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The concept of intersectionality describes the ways in which systems of inequality based on gender, race, ethnicity, sexual orientation, gender identity, disability, class and other forms of discrimination “intersect” to create unique dynamics and effects. For example, when a Muslim woman wearing the Hijab is being discriminated, it would be impossible to dissociate her female* from her Muslim identity and to isolate the dimension(s) causing her discrimination.
All forms of inequality are mutually reinforcing and must therefore be analysed and addressed simultaneously to prevent one form of inequality from reinforcing another. For example, tackling the gender pay gap alone – without including other dimensions such as race, socio-economic status and immigration status – will likely reinforce inequalities among women.
Intersectionality brings our understanding of systemic injustice and social inequality to the next level by attempting to untangle the lines that create the complex web of inequalities. It is also a practical tool that can be used to tackle intersectional discrimination through policies and laws.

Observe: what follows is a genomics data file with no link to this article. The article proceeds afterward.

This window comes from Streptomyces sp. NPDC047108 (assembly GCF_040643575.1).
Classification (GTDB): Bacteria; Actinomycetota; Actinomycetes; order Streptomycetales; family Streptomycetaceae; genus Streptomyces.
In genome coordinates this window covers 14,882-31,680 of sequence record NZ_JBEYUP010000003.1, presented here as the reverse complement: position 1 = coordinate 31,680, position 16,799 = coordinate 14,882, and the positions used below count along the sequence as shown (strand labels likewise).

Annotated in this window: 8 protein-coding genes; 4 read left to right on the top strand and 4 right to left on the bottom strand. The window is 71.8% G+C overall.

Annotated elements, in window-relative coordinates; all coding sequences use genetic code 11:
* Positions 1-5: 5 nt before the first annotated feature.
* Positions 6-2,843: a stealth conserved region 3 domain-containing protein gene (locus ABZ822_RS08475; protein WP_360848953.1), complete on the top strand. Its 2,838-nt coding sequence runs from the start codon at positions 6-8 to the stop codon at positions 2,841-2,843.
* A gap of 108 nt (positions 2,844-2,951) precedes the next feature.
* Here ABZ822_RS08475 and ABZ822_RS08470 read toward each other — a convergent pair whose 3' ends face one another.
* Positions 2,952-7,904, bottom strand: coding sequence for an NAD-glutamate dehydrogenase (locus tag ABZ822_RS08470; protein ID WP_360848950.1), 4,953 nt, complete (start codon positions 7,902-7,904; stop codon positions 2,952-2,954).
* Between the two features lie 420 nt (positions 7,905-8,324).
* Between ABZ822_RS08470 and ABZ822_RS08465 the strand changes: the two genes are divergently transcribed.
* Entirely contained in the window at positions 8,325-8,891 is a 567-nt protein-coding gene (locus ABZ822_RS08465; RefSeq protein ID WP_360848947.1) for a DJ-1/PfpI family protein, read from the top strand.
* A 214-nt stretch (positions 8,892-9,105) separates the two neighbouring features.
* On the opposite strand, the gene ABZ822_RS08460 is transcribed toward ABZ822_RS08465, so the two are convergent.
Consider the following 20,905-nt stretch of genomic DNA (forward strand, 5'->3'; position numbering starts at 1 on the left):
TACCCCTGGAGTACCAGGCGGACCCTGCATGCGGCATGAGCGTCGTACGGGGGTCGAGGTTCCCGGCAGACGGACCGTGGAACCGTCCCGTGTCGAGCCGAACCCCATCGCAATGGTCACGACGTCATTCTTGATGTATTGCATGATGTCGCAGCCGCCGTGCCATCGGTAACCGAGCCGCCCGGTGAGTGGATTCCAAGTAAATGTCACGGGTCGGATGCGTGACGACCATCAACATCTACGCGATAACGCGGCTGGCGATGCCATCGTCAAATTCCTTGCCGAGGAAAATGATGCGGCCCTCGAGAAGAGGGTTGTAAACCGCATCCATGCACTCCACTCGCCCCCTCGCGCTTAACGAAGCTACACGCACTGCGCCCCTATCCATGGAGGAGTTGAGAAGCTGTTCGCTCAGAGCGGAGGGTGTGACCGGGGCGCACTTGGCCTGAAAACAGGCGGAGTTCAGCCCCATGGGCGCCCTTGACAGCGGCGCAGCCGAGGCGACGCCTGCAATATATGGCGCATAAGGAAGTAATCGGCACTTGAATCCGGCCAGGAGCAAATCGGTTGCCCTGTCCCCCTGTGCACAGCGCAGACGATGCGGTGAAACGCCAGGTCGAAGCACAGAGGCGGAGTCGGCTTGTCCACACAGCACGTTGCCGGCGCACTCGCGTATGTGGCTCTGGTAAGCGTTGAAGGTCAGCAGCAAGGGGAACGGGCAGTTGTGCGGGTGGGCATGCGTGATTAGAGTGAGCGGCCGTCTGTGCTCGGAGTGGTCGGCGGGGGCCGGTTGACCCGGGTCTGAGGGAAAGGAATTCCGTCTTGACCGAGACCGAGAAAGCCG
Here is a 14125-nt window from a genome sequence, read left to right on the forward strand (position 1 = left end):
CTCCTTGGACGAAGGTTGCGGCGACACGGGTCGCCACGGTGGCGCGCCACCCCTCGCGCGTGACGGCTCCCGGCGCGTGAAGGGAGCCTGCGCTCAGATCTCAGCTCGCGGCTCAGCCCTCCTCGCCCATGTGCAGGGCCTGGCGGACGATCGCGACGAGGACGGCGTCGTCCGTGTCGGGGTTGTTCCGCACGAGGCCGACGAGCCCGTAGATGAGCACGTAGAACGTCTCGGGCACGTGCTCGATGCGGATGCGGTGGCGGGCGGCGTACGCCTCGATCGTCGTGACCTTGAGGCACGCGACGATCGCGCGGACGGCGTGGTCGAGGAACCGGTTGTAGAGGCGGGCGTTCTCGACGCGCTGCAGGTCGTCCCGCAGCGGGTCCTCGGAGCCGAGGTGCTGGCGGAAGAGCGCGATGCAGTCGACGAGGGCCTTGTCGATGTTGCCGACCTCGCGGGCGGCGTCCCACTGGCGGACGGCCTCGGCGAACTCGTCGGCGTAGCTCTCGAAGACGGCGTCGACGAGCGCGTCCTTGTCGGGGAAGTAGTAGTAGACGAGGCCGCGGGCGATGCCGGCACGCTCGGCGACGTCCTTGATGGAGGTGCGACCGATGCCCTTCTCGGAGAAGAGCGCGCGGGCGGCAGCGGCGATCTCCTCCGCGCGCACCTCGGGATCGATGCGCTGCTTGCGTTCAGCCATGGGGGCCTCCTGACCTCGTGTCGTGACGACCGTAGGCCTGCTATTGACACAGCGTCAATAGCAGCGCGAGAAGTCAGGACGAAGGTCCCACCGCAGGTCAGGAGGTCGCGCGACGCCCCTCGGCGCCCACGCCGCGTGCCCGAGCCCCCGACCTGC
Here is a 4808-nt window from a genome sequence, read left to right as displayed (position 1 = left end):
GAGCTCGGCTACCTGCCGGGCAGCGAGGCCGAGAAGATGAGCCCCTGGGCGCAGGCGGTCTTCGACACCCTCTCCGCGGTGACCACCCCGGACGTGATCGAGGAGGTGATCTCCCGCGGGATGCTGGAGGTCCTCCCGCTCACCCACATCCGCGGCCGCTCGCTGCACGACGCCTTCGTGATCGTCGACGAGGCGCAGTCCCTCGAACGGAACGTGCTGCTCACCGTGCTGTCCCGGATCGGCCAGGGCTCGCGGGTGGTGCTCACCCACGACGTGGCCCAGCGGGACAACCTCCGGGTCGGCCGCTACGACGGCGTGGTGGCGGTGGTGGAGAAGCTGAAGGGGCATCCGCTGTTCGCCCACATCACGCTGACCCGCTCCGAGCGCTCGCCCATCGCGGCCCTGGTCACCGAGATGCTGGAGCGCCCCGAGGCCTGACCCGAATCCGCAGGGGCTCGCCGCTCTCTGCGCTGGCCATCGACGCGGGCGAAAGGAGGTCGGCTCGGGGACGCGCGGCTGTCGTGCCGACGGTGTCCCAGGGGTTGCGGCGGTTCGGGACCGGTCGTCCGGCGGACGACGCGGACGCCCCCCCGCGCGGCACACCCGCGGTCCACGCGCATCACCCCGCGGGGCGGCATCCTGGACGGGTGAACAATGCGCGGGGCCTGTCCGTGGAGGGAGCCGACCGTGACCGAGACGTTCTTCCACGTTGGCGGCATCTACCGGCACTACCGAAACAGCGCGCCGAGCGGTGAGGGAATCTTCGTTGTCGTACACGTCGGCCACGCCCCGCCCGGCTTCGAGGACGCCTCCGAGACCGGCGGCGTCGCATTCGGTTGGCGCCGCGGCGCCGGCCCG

* We recognize a limitless range of gender identities and expressions, and embrace those of us who live beyond, against, and outside of the binary. What we mean by “women and men” is neither fixed nor determined.
Intersectional justice is the fair and equal distribution of wealth, opportunities, rights and political power within society. It rests on the concepts of equality, and legal and social rights. Intersectional justice focuses on the mutual workings of structural privilege and disadvantage, i.e. that someone’s disadvantage is someone else’s privilege. For this reason, actions tend to be centered on people and groups of people who face the highest structural barriers in society – premised on the idea that if we reach the people at the greatest structural disadvantage, then we can reach everybody.
Intersectional justice understands discrimination and inequality not as the outcome of individual intentions, but rather as systemic, institutional and structural. Therefore, intersectional justice can be achieved through the institutions that directly and indirectly allocate opportunities and resources, including the school system, the labour market, the health and social insurance system, taxation, the housing market, the media, and the bank and loan system.